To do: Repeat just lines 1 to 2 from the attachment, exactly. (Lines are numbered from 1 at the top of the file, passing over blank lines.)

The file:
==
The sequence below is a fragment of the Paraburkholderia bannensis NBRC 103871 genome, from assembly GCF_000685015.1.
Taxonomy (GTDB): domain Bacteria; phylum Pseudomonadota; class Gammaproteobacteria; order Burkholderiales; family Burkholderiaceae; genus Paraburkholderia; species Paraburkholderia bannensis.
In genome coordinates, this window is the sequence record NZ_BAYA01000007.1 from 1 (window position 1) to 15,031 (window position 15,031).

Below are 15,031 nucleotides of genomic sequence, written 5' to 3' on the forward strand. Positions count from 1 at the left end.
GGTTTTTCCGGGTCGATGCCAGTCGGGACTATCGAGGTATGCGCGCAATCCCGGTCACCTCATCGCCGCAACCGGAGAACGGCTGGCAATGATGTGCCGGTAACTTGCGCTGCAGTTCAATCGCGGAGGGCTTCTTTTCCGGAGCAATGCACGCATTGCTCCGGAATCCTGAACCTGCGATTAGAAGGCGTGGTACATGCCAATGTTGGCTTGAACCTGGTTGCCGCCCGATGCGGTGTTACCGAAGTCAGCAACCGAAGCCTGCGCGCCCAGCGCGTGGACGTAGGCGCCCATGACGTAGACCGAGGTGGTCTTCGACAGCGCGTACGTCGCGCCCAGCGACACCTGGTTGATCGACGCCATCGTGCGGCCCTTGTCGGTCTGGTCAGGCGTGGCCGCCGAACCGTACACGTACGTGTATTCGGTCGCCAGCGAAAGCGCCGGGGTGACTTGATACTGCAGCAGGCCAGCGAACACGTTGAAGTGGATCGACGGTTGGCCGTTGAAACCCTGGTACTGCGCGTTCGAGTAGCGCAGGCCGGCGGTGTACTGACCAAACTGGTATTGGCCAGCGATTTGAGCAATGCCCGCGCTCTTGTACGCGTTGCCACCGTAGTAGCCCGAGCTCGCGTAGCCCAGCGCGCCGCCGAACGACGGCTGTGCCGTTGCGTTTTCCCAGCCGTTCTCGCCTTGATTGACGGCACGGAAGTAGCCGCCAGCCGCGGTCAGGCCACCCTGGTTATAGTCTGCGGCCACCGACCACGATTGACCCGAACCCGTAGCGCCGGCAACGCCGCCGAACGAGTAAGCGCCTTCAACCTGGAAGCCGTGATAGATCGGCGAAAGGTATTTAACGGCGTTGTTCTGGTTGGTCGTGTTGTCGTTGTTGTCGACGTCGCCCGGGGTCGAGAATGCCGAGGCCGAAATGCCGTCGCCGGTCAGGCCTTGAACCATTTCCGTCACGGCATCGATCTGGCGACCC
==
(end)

The sequence below is a fragment of the Paraburkholderia bannensis NBRC 103871 genome, from assembly GCF_000685015.1.
Taxonomy (GTDB): domain Bacteria; phylum Pseudomonadota; class Gammaproteobacteria; order Burkholderiales; family Burkholderiaceae; genus Paraburkholderia; species Paraburkholderia bannensis.